Palermo is a small town in Mid-Coast Maine near to Rockland. Bear in mind, while the real-life Palermo is land-locked, this one isn’t. In fact, had the town been given a fictional name, I’d have guessed it was Camden.

The people there are farmers or they work in shipping, almost to a man. Judge Willard is the local aristocracy. He and his father before him have been the town treasurer for decades. The Willards are assumed to be fabulously rich — he must know how to handle money. The Looks are the black sheep of Palermo, but Phineas Look gets out, goes to law school, and finishes top in his class. He could practice anywhere, but chooses to come back to Palermo. Few of the townspeople have more than a basic education, so Squire Phin is treated as a reference desk and general authority on anything.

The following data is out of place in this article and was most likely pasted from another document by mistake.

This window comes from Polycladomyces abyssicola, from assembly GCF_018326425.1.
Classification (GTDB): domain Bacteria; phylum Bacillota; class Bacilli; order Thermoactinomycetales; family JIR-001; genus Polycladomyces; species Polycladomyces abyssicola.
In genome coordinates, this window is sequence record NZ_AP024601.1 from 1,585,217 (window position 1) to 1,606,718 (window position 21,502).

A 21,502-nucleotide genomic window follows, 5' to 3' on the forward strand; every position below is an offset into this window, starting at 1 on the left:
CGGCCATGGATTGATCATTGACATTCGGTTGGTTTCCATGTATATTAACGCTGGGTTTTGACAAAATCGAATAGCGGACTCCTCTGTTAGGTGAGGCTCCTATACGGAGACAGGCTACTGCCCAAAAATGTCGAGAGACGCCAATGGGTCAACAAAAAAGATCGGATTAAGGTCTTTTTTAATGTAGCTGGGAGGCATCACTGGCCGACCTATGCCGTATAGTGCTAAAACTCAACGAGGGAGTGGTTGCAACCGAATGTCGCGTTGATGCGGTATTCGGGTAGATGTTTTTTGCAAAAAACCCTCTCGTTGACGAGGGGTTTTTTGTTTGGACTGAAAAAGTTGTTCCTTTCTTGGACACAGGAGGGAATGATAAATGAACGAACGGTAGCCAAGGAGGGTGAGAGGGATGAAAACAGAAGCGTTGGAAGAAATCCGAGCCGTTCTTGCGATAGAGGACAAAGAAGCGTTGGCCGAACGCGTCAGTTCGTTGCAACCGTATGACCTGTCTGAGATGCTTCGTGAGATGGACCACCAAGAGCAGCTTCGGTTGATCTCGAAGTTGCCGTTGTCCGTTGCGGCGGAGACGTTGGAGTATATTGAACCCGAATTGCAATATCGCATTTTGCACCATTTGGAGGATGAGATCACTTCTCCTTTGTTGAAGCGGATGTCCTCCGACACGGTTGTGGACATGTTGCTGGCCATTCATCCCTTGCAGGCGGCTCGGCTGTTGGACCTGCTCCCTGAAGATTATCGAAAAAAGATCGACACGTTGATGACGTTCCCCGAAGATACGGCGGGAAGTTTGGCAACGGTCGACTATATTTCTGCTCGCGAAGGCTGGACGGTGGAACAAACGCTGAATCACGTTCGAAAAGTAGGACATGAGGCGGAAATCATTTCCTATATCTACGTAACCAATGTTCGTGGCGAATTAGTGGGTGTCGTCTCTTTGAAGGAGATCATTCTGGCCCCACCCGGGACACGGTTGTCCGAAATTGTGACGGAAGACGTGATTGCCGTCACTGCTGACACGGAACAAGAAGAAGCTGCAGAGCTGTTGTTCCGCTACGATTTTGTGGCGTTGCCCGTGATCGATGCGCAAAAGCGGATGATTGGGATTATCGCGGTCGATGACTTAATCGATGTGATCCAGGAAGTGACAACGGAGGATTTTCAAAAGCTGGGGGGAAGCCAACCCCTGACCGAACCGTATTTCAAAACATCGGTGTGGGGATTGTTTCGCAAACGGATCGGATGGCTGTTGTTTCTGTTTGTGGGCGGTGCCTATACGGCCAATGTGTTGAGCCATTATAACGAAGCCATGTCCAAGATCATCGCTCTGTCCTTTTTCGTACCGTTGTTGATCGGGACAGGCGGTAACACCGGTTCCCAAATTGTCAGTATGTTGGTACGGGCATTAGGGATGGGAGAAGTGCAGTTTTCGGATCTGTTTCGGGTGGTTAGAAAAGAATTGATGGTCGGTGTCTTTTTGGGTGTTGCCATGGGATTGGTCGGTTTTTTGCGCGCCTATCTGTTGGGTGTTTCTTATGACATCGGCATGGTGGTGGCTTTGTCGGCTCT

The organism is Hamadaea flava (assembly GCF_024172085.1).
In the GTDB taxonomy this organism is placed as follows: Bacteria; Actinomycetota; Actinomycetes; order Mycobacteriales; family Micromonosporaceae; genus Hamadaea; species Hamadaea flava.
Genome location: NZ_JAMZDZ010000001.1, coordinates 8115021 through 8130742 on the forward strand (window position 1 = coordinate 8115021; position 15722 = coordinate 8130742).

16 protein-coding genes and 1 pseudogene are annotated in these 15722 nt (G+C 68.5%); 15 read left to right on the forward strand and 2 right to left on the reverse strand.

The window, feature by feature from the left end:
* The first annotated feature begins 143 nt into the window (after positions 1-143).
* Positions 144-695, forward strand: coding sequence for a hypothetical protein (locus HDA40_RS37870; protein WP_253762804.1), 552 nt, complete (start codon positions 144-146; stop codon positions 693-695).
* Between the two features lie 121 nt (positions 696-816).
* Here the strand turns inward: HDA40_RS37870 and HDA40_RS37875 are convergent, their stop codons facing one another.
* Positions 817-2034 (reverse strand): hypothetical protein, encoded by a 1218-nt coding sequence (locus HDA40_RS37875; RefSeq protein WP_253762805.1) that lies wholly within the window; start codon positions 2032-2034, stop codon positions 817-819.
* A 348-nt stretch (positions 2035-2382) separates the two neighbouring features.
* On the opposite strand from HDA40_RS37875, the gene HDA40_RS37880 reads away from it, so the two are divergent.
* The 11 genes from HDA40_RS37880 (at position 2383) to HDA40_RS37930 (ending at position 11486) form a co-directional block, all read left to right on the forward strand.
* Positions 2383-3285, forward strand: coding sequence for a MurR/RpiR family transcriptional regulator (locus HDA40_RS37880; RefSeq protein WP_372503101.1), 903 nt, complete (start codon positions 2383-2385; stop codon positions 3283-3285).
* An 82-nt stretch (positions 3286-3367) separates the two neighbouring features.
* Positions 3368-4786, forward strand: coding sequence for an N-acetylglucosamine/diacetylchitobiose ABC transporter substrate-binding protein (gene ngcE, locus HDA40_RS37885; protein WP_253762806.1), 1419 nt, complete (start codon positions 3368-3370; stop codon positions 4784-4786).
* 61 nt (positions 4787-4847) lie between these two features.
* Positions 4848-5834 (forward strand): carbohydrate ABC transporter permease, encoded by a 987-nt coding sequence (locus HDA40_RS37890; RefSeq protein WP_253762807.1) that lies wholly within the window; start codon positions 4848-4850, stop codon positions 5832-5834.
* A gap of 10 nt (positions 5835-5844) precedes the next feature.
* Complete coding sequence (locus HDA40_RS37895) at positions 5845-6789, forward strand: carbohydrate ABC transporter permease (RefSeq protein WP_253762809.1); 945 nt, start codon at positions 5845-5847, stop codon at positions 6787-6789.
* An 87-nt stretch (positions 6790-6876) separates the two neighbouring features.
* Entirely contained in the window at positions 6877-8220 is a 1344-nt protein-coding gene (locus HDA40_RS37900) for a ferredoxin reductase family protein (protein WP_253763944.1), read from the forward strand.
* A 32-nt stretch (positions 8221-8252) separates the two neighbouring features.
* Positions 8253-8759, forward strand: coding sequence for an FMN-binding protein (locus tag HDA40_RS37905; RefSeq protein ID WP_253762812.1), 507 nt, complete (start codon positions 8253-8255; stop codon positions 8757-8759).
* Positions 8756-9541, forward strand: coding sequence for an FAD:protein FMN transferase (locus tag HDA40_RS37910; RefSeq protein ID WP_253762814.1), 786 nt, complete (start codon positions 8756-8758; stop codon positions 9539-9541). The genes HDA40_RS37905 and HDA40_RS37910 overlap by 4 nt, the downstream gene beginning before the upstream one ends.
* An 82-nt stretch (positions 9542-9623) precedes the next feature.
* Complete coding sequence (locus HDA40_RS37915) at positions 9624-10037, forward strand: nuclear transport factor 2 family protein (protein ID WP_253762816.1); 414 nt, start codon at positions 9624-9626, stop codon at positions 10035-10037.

Phin and Sylvena, the Judge’s daughter, are in love, but the Judge will not see a Willard married to a Look. He has selected King Bradish for her. The Judge is a financier and he takes Bradish on with him. Phin begins to notice certain irregularities. According to the accounts, the town is only $2,000 in debt this year, yet a client comes in with a note for $7,000 signed by the Judge. More and more comes out, and it becomes clear that the Judge must have embezzled at the very least tens of thousands of dollars from the town.

If this was exposed, it would ruin the Willards, including Sylvena, and would forever tarnish Palermo’s reputation. Instead, Phin campaigns to have the Judge re-elected, allow him time to liquidate everything he owns to mostly pay back the embezzled funds, and then Phin covers for the rest. The books now clean, the Judge resigns. Phin and Sylvena marry.

Inscriptions: stamped a couple times on the front endpaper and flyleaf, “From the office of Jos. C. Holman, Farmington, Me.” Relative, perhaps? Farmington isn’t far from Auburn.